February 6, 2020
Most people installing smart lightbulbs in their homes or offices are unlikely to see the devices as providing a potential entry point for cybercriminals into their networks. But new research from Check Point has uncovered precisely that possibility.
In a report released this week, researchers described how attackers could break into a home- or office network and install malware, by exploiting a security flaw in a communication protocol used in Philips Hue Smart Bulbs on the network.
"From our perspective, the main takeaway from this research is emphasizing that IoT devices, even the most simple and mundane ones, could be attacked and taken over by attackers," says Eyal Itkin, security researcher at Check Point.
Check Point's exploit builds on previous work from 2017 where researchers showed how they could take complete control of a large number of Philips Hue smart bulbs—such as those that might be deployed in a modern city—by infecting just one of them. Philips since has addressed the vulnerability that allowed malware to propagate from one infected smart bulb to the next.
But another implementation issue that allows attackers to take control of a Philips Hue smart bulb and install malware on it via an over-the-air firmware update, has not been fixed. Check Point researchers found that by exploiting that issue—and another security vulnerability they discovered in the Zigbee implementation of the Philips Hue smart-bulb control-bridge (CVE-2020-6007)—they could launch attacks on the network to which the bridge is connected.
Zigbee is a widely used smart-home protocol. Multiple other smart home products use the protocol including Amazon Echo, Samsung SmartThings, and Belkin WeMo. With Philips Hue smart bulbs, the bridge uses Zigbee to communicate with and control the bulb. But there are other smart bulbs that don't require a bridge at all and instead operate over Bluetooth or WiFi and are managed through a Zigbee-capable digital assistant.
"The attack grants the attacker access to the computer network to which the bridge is connected," Itkin says.
In a home scenario, an attacker could use the exploit to spread malware or to spy on home computers and other connected devices. "In an office environment, it would probably be the first step in an attempt to attack the organization, steal documents from it, or prepare a dedicated ransomware attack on sensitive servers inside the network," he says.
In Check Point's attack, the researchers first took control of a Philips Hue lightbulb, using the previously discovered vulnerability from 2017, and installed malicious firmware on it. They then demonstrated how an attacker could control the lightbulb—by constantly changing its colors, and its brightness for instance—to get users to delete the errant bulb from their app and reset it.
When the control bridge rediscovers the bulb and the user adds it back to their network, the malicious firmware exploits the Zigbee protocol vulnerability on it to install malware on the bridge. The malware then connects back to the attacker and using a known exploit—like EternalBlue—the attackers can then infiltrate the target network from the bridge, Check Point said.
Complex But Exploitable Flaw
The exploit only works if a user deletes a compromised bulb and instructs the control bridge to re-discover it: "Without the user issuing a command to search for new lightbulbs, the bridge won't be accessible to our now-owned lightbulb, and we won't be able to launch the attack," Itkin says.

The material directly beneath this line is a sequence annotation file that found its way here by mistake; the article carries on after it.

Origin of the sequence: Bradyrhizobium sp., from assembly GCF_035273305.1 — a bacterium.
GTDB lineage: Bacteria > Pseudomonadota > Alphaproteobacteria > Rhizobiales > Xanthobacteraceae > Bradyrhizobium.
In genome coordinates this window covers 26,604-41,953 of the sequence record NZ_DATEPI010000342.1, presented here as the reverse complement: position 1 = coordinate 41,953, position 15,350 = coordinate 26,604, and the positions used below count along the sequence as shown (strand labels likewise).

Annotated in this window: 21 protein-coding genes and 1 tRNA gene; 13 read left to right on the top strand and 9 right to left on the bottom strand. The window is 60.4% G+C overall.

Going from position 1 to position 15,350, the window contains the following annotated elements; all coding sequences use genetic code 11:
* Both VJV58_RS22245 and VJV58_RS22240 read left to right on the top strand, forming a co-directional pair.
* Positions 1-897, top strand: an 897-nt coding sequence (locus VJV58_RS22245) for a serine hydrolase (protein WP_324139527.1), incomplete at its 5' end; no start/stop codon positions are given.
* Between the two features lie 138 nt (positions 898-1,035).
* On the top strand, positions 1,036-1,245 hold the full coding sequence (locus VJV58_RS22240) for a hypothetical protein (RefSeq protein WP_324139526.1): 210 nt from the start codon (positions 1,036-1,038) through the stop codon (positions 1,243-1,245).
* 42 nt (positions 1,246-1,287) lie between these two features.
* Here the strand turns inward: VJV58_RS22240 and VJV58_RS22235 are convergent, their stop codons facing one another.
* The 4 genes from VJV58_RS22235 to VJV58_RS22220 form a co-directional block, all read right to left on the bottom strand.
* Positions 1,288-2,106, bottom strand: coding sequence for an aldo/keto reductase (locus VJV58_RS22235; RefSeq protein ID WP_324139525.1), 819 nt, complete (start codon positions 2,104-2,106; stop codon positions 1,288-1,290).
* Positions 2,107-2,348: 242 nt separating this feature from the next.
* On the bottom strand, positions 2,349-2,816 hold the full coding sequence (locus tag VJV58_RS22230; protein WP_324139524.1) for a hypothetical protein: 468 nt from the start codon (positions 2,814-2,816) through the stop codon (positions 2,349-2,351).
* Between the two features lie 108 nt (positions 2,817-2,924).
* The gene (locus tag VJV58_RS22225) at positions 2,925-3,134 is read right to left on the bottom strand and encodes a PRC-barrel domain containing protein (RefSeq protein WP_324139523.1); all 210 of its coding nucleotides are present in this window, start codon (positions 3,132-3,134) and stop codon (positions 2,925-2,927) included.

Specifically, the vulnerability Check Point discovered is only accessible when the bridge is adding or commissioning a new lightbulb to the network, he says.
The vulnerability that Check Point discovered is rated as "complex" to exploit because of the tight constraints in the Zigbee protocol around message sizes and timing. An attacker must be relatively close to the target network in order to take initial control of a bulb.
The 2017 research showed how attackers could take control of a user's Philips Smart Hue lightbulb from over 1,300 feet (400m). If launched from a distance, the attack requires a directed antenna and sensitive receiving equipment to intercept Zigbee messages between the bulb and control bridge, Itkin says. "In a classic scenario, the attack could be performed from a van that parks down the street."
Check Point n November 2019 notified Philips and Signify, which owns the Hue brand, about the threat it found. Signify has issued a patch for the flaw, which is now available on their site. "The Philips Hue Bridge has automatic updates by default and the firmware should be downloaded and installed automatically," Itkin notes. They should also check the mobile app and verify that the firmware version has been updated to 1935144040, he says.
Pavel Novikov, head of the telecom security research team at Positive Technologies, says security in the Zigbee protocol is implemented via mandatory encryption. But when a device is connected to the Zigbee hub for the first time, there is a moment when encryption is not used, and the device and network are vulnerable to interception.
"Unfortunately, this architectural vulnerability cannot be fixed," he says. All users can do is be aware of it and take pay attention when devices are paired. "If your device has dropped out of the network, don't rush to bind it again, because this could be the start of a hacker attack."
For enterprise organizations, Check Point's research is another example of how IoT is continuing to expand the attack surface, said Mike Riemer, global chief security architect at Pulse Secure. "Many IoT devices have open default settings and require configuration and patch hygiene," he said. Organizations need to implement a Zero Trust approach to security and ensure that all connected devices are visible, verified, properly monitored, and segregated, he said.
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